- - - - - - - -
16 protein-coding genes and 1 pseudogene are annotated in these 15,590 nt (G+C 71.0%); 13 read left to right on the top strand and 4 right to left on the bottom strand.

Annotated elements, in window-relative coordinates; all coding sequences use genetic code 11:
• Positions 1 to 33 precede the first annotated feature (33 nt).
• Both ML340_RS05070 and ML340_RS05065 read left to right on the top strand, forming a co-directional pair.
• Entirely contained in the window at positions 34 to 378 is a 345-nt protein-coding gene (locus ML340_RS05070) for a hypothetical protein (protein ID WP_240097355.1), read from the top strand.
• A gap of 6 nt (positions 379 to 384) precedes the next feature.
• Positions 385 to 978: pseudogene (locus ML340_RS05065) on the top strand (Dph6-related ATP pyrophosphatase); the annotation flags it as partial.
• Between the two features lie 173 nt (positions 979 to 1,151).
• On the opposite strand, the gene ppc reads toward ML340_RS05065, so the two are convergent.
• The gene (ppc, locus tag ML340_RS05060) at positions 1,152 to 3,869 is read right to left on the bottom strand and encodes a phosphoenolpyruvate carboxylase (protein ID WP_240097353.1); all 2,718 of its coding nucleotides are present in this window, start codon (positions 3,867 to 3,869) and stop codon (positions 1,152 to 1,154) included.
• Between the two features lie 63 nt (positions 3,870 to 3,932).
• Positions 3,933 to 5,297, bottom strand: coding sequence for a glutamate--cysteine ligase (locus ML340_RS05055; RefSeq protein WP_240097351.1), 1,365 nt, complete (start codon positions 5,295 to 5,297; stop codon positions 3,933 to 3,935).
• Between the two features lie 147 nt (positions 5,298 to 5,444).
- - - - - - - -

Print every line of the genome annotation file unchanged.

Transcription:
16 protein-coding genes and 1 pseudogene are annotated in these 15,590 nt (G+C 71.0%); 13 read left to right on the top strand and 4 right to left on the bottom strand.

Annotated elements, in window-relative coordinates; all coding sequences use genetic code 11:
• Positions 1 to 33 precede the first annotated feature (33 nt).
• Both ML340_RS05070 and ML340_RS05065 read left to right on the top strand, forming a co-directional pair.
• Entirely contained in the window at positions 34 to 378 is a 345-nt protein-coding gene (locus ML340_RS05070) for a hypothetical protein (protein ID WP_240097355.1), read from the top strand.
• A gap of 6 nt (positions 379 to 384) precedes the next feature.
• Positions 385 to 978: pseudogene (locus ML340_RS05065) on the top strand (Dph6-related ATP pyrophosphatase); the annotation flags it as partial.
• Between the two features lie 173 nt (positions 979 to 1,151).
• On the opposite strand, the gene ppc reads toward ML340_RS05065, so the two are convergent.
• The gene (ppc, locus tag ML340_RS05060) at positions 1,152 to 3,869 is read right to left on the bottom strand and encodes a phosphoenolpyruvate carboxylase (protein ID WP_240097353.1); all 2,718 of its coding nucleotides are present in this window, start codon (positions 3,867 to 3,869) and stop codon (positions 1,152 to 1,154) included.
• Between the two features lie 63 nt (positions 3,870 to 3,932).
• Positions 3,933 to 5,297, bottom strand: coding sequence for a glutamate--cysteine ligase (locus ML340_RS05055; RefSeq protein WP_240097351.1), 1,365 nt, complete (start codon positions 5,295 to 5,297; stop codon positions 3,933 to 3,935).
• Between the two features lie 147 nt (positions 5,298 to 5,444).